“The abuse [became] worse over the last couple of years. Especially the verbal abuse — it’s very demeaning and demoralizing. I was thinking I wasn’t even a person anymore,” Anne, a forty-ish Californian, confesses shakily to financial advisor Ginita Wall. “When I ran across Second Saturday on the internet, everything I read just clicked with me. I said, ’This is what I need. This is my way out of here.’”
That video interview, posted on SecondSaturday.com, explains better than any statistic why a workshop program created by two San Diego-area financial planners has become a beacon for women contemplating divorce.
“Second Saturday: What Everyone Needs to Know About Divorce,” a program started in 1989 by Wall and Candace Bahr, both Certified Divorce Financial Analysts, gives advisors an opportunity to help women like Anne move toward a new life, while potentially building their own businesses.
Divorce Is About More Than Money
When Wall moved to the San Diego area from New Mexico, her interest in women’s financial empowerment led to a meeting with Certified Divorce Financial Analyst Bahr, a principal in Carlsbad, California’s Bahr Investment Group.
The two discovered a shared desire to create a space where women could learn about finances in a safe, noncommercial and unbiased environment. Together they founded the nonprofit Women’s Institute for Financial Education (WIFE.org), dedicated to women’s financial education and independence. Starting with a series of seminars on cash flow, solo money management and funding college education, they created a national network of Money Clubs (MoneyClubs.com), promoting face-to-face and online get-togethers for women to discuss important money topics.
In 1989, inspired by a local newspaper article about financial issues faced by women going through divorce, Wall (by then a CFP and CDFA) and Bahr decided to do something about it. “We proposed a curriculum to MiraCosta College,” Bahr said. Meeting on the second Saturday of every month for the past 27 years, the five-hour course has helped more than 10,000 women considering divorce.
Why Second Saturday’s focus on women? Too often, Bahr said, a wife is in the dark about family finances. If her marriage heads for the rocks, she may have no idea what she’s entitled to. As in Anne’s case, underlying emotions can also make her too distraught to think straight. The workshop format is a natural way to inform and educate this audience, supported by research findings that women tend to learn better in groups without men present. (Several Second Saturday programs also conduct workshops for men.)
Conducted entirely by volunteers, Second Saturday workshops address the basic legal, emotional and financial issues of divorce, drawing on the know-how of professionals in all three areas. The mission: to provide the knowledge, support, resources and trust women need in these difficult life situations.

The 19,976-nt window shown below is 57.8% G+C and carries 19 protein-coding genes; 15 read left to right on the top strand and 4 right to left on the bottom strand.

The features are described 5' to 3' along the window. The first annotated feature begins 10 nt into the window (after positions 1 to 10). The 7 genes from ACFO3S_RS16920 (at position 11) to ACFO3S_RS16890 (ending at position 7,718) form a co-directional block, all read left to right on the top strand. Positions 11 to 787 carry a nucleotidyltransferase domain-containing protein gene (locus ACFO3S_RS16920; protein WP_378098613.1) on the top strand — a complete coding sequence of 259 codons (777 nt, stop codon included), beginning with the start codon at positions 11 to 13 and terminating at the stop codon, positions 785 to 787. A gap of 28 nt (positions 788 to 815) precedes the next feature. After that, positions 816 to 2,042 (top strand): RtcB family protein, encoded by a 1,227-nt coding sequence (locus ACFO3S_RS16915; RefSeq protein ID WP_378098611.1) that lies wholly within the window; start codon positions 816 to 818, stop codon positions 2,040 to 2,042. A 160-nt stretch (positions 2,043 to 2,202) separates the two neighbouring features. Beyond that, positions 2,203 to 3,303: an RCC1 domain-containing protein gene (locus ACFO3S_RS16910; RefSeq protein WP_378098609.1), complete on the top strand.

They still run the workshop every second Saturday at MiraCosta College, a public community college north of San Diego. Now in its third decade, it continues to draw 20 to 55 women a month from as far away as Phoenix.
In 2014, the two founders decided to roll out Second Saturday by offering it as a marketing opportunity for financial advisors and attorneys around the country. So far the program has been presented in 130 locations, according to Wall.
Conducting one of these workshops is “an opportunity to give back,” Bahr said in a ThinkAdvisor.com interview with Gil Weinreich last year, “but it’s also an opportunity as an advisor to differentiate yourself from everybody else out there by giving back in a very different way.”
A Template for Successful Divorce
The San Diego workshops have been open to everyone. “Our ideal participant is a woman contemplating divorce or in the early stages of divorce, when our program can save them as much time, money and emotional distress as possible,” Bahr told us. Typically, half the attendees are simply deciding whether or not to call it quits with their spouses.
Given enough lead time, prospective workshop leaders are likely to find that news of an upcoming workshop goes viral. “Mostly [participants] hear about it via word of mouth — their therapist, their hairdresser, their friends,” Bahr said. “We don’t require pre-registration, because no one can predict when they are going to be in crisis.”
Saying “it’s important to us that our sessions are affordable,” she explained that the San Diego workshop’s $45 fee is reduced or waived for anyone who can’t pay. Sometimes people need to attend several times to gather information as they decide on the appropriate course to take, so the charge for a second, third or fourth visit is only $25. After the fifth time, it’s free. “We’ve had people attend up to nine times — our record so far,” Bahr said.
All proceeds are donated to nonprofit organizations helping women. In 27 years, the original San Diego workshop has raised nearly $400,000 for scholarships, additional programs for women at MiraCosta College and free information for women through WIFE.org’s website and network of Money Clubs.
Partnering With Other Professionals
When an advisor signs up to conduct a Second Saturday workshop, WIFE provides a QuickStart package designed to help get the first session rolling within a month. The annual licensing fee includes an operating manual and syllabus, coaching by phone and ongoing Best Practices conference calls among workshop leaders. A dedicated group page on LinkedIn allows advisors to ask questions, get marketing ideas and improve their presentations.